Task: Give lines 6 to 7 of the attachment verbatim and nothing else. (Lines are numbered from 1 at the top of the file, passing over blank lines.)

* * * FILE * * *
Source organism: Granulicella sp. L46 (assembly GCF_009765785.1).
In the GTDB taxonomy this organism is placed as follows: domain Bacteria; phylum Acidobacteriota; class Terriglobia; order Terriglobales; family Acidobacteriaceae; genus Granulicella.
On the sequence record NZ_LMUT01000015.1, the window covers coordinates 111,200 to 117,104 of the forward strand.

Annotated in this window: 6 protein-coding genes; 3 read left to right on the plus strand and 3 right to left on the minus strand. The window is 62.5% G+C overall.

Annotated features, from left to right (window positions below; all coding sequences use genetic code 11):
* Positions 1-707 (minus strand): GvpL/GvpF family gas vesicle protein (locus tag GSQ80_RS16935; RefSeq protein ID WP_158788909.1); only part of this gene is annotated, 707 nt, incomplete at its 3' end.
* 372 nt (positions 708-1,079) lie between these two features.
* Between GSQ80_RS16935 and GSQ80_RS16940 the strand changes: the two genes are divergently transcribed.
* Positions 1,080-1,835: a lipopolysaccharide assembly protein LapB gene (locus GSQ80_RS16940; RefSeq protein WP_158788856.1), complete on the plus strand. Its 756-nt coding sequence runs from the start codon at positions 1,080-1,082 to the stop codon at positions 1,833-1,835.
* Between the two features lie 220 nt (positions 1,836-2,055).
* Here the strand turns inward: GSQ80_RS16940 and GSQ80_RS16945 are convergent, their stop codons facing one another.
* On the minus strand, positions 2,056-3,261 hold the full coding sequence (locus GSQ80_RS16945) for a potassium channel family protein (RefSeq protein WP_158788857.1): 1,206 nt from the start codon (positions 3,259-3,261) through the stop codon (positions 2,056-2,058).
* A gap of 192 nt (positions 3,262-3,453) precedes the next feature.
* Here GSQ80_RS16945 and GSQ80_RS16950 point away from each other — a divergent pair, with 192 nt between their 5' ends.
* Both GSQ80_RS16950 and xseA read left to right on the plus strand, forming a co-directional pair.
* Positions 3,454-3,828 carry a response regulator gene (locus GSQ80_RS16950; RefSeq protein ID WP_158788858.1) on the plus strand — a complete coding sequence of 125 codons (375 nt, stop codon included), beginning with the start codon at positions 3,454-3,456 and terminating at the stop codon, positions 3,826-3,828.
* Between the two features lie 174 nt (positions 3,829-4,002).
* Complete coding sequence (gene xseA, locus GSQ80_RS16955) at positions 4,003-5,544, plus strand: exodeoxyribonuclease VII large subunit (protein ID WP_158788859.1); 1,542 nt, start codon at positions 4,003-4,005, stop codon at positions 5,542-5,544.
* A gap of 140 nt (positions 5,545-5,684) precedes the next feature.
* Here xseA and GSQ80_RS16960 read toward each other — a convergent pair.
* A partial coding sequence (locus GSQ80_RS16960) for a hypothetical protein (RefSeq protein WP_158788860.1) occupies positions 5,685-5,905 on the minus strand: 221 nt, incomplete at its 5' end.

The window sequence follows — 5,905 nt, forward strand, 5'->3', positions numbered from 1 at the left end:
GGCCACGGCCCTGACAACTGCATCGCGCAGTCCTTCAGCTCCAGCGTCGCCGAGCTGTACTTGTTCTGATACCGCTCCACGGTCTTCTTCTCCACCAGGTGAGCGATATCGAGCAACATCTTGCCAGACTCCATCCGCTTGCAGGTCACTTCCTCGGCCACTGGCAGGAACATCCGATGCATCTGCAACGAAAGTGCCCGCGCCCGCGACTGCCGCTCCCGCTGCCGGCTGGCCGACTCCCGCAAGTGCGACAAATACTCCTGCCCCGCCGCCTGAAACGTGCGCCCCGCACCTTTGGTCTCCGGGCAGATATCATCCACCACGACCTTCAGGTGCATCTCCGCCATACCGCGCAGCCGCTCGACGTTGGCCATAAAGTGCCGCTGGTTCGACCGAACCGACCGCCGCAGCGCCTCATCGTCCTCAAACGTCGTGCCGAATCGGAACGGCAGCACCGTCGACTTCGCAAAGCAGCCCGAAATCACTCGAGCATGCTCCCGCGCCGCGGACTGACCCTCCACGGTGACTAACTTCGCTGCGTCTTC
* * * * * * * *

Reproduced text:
* Positions 1-707 (minus strand): GvpL/GvpF family gas vesicle protein (locus tag GSQ80_RS16935; RefSeq protein ID WP_158788909.1); only part of this gene is annotated, 707 nt, incomplete at its 3' end.
* 372 nt (positions 708-1,079) lie between these two features.